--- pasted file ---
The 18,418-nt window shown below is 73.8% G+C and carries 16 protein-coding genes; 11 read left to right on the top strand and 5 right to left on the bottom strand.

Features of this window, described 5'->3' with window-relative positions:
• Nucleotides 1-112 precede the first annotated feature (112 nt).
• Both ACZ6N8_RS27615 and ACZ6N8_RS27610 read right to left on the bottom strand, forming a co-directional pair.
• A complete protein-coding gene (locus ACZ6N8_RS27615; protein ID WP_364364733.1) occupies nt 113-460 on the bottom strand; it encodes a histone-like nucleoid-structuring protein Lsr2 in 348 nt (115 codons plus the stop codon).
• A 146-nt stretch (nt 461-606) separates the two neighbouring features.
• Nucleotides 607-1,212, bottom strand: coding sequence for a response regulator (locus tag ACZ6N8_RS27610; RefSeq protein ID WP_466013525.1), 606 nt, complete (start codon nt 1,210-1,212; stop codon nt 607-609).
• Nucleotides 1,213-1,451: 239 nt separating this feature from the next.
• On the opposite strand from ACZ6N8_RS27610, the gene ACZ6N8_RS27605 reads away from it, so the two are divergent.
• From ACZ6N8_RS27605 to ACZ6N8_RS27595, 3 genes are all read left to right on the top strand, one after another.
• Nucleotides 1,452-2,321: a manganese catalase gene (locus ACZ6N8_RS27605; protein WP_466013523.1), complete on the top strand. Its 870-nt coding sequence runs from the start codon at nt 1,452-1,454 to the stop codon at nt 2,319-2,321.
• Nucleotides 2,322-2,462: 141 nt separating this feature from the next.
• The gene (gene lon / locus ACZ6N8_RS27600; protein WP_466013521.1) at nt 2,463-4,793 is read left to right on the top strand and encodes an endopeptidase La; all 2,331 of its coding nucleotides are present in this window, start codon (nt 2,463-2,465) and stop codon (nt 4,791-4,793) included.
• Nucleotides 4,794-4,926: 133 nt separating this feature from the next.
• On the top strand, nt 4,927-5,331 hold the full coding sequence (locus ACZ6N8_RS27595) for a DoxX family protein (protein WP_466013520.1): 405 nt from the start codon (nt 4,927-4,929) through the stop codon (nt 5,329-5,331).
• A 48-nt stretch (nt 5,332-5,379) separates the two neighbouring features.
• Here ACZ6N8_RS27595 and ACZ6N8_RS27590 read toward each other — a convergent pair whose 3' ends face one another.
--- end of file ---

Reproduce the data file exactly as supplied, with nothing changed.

The 18,418-nt window shown below is 73.8% G+C and carries 16 protein-coding genes; 11 read left to right on the top strand and 5 right to left on the bottom strand.

Features of this window, described 5'->3' with window-relative positions:
• Nucleotides 1-112 precede the first annotated feature (112 nt).
• Both ACZ6N8_RS27615 and ACZ6N8_RS27610 read right to left on the bottom strand, forming a co-directional pair.
• A complete protein-coding gene (locus ACZ6N8_RS27615; protein ID WP_364364733.1) occupies nt 113-460 on the bottom strand; it encodes a histone-like nucleoid-structuring protein Lsr2 in 348 nt (115 codons plus the stop codon).
• A 146-nt stretch (nt 461-606) separates the two neighbouring features.
• Nucleotides 607-1,212, bottom strand: coding sequence for a response regulator (locus tag ACZ6N8_RS27610; RefSeq protein ID WP_466013525.1), 606 nt, complete (start codon nt 1,210-1,212; stop codon nt 607-609).
• Nucleotides 1,213-1,451: 239 nt separating this feature from the next.
• On the opposite strand from ACZ6N8_RS27610, the gene ACZ6N8_RS27605 reads away from it, so the two are divergent.
• From ACZ6N8_RS27605 to ACZ6N8_RS27595, 3 genes are all read left to right on the top strand, one after another.
• Nucleotides 1,452-2,321: a manganese catalase gene (locus ACZ6N8_RS27605; protein WP_466013523.1), complete on the top strand. Its 870-nt coding sequence runs from the start codon at nt 1,452-1,454 to the stop codon at nt 2,319-2,321.
• Nucleotides 2,322-2,462: 141 nt separating this feature from the next.
• The gene (gene lon / locus ACZ6N8_RS27600; protein WP_466013521.1) at nt 2,463-4,793 is read left to right on the top strand and encodes an endopeptidase La; all 2,331 of its coding nucleotides are present in this window, start codon (nt 2,463-2,465) and stop codon (nt 4,791-4,793) included.
• Nucleotides 4,794-4,926: 133 nt separating this feature from the next.
• On the top strand, nt 4,927-5,331 hold the full coding sequence (locus ACZ6N8_RS27595) for a DoxX family protein (protein WP_466013520.1): 405 nt from the start codon (nt 4,927-4,929) through the stop codon (nt 5,329-5,331).
• A 48-nt stretch (nt 5,332-5,379) separates the two neighbouring features.
• Here ACZ6N8_RS27595 and ACZ6N8_RS27590 read toward each other — a convergent pair whose 3' ends face one another.